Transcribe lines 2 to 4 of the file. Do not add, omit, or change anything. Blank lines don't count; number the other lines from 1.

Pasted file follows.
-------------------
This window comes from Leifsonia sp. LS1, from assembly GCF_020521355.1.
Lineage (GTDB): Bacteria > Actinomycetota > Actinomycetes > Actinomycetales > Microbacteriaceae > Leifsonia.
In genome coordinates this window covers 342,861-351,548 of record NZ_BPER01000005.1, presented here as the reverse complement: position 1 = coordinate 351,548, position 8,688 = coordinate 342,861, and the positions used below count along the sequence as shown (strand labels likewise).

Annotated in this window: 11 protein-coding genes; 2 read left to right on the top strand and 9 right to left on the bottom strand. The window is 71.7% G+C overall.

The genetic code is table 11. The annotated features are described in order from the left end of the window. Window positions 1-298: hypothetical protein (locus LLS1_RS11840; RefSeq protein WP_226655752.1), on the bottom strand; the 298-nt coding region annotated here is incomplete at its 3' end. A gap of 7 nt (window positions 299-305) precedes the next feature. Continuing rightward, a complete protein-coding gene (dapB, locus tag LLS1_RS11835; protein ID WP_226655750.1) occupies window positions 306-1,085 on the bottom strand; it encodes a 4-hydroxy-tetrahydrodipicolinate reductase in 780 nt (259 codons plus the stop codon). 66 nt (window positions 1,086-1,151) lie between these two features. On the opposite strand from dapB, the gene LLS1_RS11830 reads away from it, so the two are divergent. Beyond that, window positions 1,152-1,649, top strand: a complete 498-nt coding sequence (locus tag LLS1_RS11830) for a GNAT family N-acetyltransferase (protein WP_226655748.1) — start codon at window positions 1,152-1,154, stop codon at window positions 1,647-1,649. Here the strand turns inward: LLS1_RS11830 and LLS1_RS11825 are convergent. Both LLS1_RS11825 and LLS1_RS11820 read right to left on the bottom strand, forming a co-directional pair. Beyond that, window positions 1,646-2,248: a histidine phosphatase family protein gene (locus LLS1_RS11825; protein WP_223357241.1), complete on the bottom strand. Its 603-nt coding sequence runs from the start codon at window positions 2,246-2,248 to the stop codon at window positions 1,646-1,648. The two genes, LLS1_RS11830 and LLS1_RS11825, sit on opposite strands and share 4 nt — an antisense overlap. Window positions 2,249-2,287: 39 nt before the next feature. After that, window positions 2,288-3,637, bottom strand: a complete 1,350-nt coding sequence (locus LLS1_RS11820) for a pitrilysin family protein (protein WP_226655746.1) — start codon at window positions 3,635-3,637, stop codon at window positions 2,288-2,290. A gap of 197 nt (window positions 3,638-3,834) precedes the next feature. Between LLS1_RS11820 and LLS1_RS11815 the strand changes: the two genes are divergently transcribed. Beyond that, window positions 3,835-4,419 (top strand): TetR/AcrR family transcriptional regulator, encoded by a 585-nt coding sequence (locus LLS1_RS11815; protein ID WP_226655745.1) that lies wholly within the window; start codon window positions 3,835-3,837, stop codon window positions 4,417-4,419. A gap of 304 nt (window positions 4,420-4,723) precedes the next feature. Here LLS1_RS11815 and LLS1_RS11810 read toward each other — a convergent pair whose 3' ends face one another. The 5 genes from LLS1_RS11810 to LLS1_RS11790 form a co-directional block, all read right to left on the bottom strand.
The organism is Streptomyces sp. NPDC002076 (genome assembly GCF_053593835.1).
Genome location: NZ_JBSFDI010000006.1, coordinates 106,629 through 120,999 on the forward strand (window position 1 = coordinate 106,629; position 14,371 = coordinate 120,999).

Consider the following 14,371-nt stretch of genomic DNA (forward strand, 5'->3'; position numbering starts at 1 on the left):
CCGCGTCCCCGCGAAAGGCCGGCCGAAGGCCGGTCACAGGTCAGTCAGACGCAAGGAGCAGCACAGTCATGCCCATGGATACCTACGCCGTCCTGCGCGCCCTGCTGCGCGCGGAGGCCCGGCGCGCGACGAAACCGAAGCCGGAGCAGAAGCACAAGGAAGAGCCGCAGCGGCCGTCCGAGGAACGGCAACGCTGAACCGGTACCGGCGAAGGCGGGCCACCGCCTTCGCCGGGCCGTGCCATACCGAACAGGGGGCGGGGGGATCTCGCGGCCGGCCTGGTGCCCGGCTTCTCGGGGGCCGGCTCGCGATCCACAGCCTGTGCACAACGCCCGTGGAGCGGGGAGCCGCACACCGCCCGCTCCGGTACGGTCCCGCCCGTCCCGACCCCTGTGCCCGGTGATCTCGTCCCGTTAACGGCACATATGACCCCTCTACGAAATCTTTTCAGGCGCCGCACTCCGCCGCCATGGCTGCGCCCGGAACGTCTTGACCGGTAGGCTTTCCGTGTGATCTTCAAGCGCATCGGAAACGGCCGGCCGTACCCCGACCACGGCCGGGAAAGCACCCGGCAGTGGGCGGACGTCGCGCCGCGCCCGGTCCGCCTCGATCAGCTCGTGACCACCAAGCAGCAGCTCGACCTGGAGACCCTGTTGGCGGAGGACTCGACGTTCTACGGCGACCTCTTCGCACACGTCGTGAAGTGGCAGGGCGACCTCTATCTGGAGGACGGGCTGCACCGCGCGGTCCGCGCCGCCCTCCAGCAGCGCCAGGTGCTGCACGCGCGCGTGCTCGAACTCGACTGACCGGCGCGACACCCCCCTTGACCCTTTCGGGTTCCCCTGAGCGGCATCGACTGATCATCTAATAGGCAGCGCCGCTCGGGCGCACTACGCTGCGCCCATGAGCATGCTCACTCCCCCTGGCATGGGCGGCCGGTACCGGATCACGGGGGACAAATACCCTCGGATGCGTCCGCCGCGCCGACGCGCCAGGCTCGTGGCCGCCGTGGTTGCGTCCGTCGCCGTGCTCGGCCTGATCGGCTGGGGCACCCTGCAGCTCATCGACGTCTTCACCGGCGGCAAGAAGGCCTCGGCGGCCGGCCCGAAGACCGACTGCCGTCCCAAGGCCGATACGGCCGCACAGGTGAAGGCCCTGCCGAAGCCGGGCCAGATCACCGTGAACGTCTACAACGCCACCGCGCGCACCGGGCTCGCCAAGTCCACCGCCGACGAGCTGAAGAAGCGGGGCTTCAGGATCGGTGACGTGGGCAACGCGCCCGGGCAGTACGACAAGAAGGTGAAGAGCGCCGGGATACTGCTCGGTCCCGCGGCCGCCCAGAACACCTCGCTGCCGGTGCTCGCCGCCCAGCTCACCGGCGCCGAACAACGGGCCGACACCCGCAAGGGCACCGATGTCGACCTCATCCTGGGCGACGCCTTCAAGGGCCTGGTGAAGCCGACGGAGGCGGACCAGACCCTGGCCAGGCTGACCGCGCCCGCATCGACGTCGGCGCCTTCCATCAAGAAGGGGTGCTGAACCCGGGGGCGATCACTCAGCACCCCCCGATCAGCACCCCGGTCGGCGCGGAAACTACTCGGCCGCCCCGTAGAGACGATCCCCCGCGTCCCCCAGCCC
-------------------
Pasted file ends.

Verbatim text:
Lineage (GTDB): Bacteria > Actinomycetota > Actinomycetes > Actinomycetales > Microbacteriaceae > Leifsonia.
In genome coordinates this window covers 342,861-351,548 of record NZ_BPER01000005.1, presented here as the reverse complement: position 1 = coordinate 351,548, position 8,688 = coordinate 342,861, and the positions used below count along the sequence as shown (strand labels likewise).

Annotated in this window: 11 protein-coding genes; 2 read left to right on the top strand and 9 right to left on the bottom strand. The window is 71.7% G+C overall.